A new study shows how smoking cessation wearable devices could work, by monitoring and analysis the lifestyle data of the smartphone user.
Smoking is a major factor leading to accelerated aging and premature death. Giving up smoking increases lifespan and decreases biological age. Despite this smoking cessation advice, many smokers find it difficult to cut the habit. The study from Gero and Roswell Park Comprehensive Cancer Center shows how smoking cessation wearable devices, specifically a smartphone app, could work to help people give up cigarettes and stop their smoking-induced accelerated aging.
Measuring aging with wearable data
The bioage acceleration caused by smoking can be detected by analysing physical activity signals from wearable electronics. A new AI algorithm has been trained to spot the patterns in intraday activity changes, which means it can estimate the biological age of a person that has been developed. The study has demonstrated that smoking-induced accelerate ages goes back to normal after quitting smoking, and the process is tracked on a wearable device.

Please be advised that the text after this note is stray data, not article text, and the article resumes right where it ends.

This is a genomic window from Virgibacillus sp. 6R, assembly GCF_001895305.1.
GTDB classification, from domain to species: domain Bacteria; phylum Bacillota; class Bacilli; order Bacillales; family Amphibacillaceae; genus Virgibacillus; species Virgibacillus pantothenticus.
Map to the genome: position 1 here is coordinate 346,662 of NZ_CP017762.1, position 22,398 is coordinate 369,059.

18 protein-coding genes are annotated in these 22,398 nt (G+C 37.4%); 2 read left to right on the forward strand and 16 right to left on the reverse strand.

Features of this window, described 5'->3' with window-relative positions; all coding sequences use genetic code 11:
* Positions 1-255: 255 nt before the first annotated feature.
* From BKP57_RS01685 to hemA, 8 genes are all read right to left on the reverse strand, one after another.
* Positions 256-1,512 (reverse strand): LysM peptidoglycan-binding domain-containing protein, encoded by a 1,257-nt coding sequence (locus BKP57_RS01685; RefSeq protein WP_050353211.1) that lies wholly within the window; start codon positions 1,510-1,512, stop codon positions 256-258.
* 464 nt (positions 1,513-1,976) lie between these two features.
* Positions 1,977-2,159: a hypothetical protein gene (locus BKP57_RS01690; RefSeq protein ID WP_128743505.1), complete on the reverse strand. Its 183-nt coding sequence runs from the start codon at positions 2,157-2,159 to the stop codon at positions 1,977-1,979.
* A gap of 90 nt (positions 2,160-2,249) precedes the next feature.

Could a mobile app help you to give up cigarettes?
The research app shows how a person’s lifestyle changes such as smoking cessation affects their physical activity.
Peter Fedichev, founder and Chief Science Officer of Gero, commented: “It’s fascinating that the profound positive effect of lifestyle changes such as smoking cessation could be observed by analysing physical activity of a person. A biomarker of age derived from physical activity is a cheap and convenient way to track how biological age reverts back to normal after quitting. Inspired by these findings, we created a free mobile app, Gero Healthspan, that offers real-time monitoring of bioage changes in response to lifestyle interventions. You can use it to explore how lifestyle changes such as diets, activities and supplements affect your predicted healthy life expectancy. We hope that our research and our research-based app will help people to stop deliberately shortening their lives and help to develop healthy lifestyles.”